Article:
The Hacker Within, Swinburne
Swinburne Hacker Within is a 1.5 hour weekly informal meetup for Swinburne PhD students, technical staff and researchers at all levels and from all disciplines. It’s about learning new web-skills, learning new tools, gaining experience with programming languages, trouble shooting existing problems, and helping one another to create innovative research tools and projects to enhance your own research (or other interests). It’s mainly about having fun, sharing ideas, and finding your hacker within.
No previous programming/hacking experience is necessary. Each session will be based around a theme and may include a short talk or demonstration to generate ideas. Some sessions may include a guided tutorial, if not there will always be an “expert” on hand to help you get started. Participants are welcome to follow along, or work independently or in groups on their on their own projects. Participants are encouraged to share ideas and skills, and propose topics for future sessions.
Initial sessions will focus on data visualisation tools for research, creating research websites and blogs, and learning about software repositories like GitHub and useful tools to make programming easier, e.g. iPython Notebook. More advanced topics may be thrown in from time to time.
Organiser: Arna Karick @drarnakarick. Feel free to contact me via Twitter.
Where & When:
We are taking a short break from Swinburne Hacker Within
In the meantime we recommend checking out the previous and upcoming tutorials and discussions and visiting the other Hacker Within websites: Berkeley, Illinois, and Wisconsin.
PhDs and researchers at all levels from all disciplines - social sciences, biosciences, engineering, astronomy, business, design, everyone!. Anyone interested in learing how to use GitHub to write and share code, create data visualisations from research data, learn Python (iPython Notebooks), Julia, web design (HTML, CSS), CartoDB mapping, D3js and TimelineJS visualisations, turning spreasheets into databases and kickstarting new projects for research or outreach.
First time hackers need not be afraid! We will help set up laptops. You will be creating websites and small projects in no time.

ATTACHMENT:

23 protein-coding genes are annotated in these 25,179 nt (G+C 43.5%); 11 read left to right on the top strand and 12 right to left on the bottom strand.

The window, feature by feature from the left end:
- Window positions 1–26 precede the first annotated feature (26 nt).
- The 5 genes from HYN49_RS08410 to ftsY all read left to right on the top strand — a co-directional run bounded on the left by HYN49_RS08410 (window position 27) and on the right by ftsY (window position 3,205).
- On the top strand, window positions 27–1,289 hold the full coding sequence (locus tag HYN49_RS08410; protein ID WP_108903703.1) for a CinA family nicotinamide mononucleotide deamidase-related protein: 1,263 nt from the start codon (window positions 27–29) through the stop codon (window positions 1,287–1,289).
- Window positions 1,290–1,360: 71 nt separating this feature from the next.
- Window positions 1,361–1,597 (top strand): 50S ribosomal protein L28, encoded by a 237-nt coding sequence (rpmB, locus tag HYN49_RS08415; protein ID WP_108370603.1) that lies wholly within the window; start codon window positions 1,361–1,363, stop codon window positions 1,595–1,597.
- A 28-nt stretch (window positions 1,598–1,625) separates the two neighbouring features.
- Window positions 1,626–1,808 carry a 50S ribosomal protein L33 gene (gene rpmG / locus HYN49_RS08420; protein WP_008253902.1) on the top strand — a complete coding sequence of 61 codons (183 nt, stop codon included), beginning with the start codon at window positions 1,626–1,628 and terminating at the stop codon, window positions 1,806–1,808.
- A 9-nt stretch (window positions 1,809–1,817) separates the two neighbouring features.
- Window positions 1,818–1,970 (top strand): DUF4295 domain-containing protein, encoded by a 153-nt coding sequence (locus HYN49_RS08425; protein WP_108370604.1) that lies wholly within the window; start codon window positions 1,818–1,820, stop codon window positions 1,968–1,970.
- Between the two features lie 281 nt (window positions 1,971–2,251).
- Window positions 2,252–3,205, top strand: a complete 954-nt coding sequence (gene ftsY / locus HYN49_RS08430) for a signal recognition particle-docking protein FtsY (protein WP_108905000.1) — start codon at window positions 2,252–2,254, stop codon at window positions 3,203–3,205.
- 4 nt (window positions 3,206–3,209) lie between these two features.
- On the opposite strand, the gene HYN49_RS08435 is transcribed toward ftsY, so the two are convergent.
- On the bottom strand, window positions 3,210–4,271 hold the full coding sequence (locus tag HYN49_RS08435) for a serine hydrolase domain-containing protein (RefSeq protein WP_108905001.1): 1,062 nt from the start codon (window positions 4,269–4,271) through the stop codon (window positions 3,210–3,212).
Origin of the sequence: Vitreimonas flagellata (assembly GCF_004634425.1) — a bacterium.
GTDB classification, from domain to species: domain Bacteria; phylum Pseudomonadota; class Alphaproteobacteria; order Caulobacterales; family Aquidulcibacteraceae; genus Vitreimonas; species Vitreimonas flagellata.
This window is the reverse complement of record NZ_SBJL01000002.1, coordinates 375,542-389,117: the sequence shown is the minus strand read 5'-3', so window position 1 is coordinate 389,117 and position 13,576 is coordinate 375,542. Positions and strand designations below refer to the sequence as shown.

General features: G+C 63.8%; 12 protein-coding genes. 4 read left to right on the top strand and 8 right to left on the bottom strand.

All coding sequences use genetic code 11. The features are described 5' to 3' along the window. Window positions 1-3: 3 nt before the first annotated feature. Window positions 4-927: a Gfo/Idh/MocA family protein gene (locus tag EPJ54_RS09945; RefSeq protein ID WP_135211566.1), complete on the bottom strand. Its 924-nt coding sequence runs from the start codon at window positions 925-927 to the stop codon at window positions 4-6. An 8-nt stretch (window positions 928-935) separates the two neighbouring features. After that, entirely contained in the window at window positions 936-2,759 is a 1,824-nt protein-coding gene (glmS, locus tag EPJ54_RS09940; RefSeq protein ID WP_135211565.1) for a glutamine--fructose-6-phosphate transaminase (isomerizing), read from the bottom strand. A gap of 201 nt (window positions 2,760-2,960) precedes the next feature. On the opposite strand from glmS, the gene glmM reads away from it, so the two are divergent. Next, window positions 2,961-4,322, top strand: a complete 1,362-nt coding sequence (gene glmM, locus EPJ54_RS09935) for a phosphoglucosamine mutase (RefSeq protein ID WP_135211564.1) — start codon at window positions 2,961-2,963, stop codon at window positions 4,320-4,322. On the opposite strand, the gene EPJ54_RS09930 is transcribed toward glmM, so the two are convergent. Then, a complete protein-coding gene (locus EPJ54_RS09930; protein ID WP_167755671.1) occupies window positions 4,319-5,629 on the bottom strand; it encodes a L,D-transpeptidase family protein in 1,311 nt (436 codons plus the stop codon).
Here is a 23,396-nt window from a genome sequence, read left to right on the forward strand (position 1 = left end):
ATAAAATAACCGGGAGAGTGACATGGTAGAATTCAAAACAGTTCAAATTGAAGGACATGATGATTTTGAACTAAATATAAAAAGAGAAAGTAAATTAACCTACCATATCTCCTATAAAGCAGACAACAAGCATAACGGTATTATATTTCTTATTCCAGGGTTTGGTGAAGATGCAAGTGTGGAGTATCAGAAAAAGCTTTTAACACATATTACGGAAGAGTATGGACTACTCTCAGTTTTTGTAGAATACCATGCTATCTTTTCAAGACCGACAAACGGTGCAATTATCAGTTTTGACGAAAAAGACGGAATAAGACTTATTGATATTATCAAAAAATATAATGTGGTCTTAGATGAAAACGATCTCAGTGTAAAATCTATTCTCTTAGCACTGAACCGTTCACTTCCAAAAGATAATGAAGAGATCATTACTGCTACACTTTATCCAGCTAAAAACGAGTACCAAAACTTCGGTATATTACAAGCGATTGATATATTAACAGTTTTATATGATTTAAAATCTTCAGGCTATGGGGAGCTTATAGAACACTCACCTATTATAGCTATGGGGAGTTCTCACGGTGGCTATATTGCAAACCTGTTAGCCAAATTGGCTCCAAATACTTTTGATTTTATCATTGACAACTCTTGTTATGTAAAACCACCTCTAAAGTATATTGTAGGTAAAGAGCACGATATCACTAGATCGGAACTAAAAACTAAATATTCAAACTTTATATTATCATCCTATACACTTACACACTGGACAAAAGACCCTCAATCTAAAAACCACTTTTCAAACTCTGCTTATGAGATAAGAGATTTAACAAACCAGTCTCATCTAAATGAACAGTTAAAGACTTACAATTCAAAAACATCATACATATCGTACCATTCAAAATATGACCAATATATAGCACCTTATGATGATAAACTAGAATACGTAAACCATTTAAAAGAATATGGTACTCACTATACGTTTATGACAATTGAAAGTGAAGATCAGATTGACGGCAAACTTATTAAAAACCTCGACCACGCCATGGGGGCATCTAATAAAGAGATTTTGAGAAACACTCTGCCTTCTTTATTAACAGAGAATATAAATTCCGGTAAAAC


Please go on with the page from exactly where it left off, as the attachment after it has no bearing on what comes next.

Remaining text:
What to bring:
Participating is really easy. Just bring your:
- coffee mug (optional) - there is a kitchen next door to make tea
If you have data you want to work on then bring that too.
- Turn up at 1:30pm, introduce yourself and add your session ideas/project onto the whiteboard.
- During each session there may be a short tutorial or a discussion about a specific topic. Participants are encouraged to share ideas or tell everyone about a new web tool they recently discovered. It may be some new skill you have recently picked up in your research, a productivity tool you have recently learned to love, an overview of a useful library, or anything you feel we would enjoy learning.
- The rest of the session will be spent learning new tools, or working on new projects. There is also time for Lightning Talks, 5 minute blasts of information about a particular topic or question of interest to the group. Note that the lightning talk time is a good way to bring a question to the group. If you have a bug you need help with, here’s the place to ask many ears about it at once.
The Hacker Within relies on peer-driven teaching, so please feel free volunteer to lead a topic or discussion. If you have any other questions about the meetup please email the organiser.
Links to resources and projects:
Click here for useful links, blogs to follow and examples
The tenets of scientiﬁc endeavor (e.g., data control, reproducibility, comprehensive documentation, and peer review) suffer in projects that fail to make use of current development tools such as unit testing, version control, automated documentation, and others.
To avoid these pitfalls, this weekly meeting exists for sharing skills and best practices for computational scientific applications. This group is modeled after The Hacker Within which began as a student organization at the University of Wisconsin-Madison and is now reborn as a collection of such chapters around the world. Each of the chapters convenes a community of researchers, at all levels of their education and training, to share their knowledge and best practices in using computing to accomplish their work.
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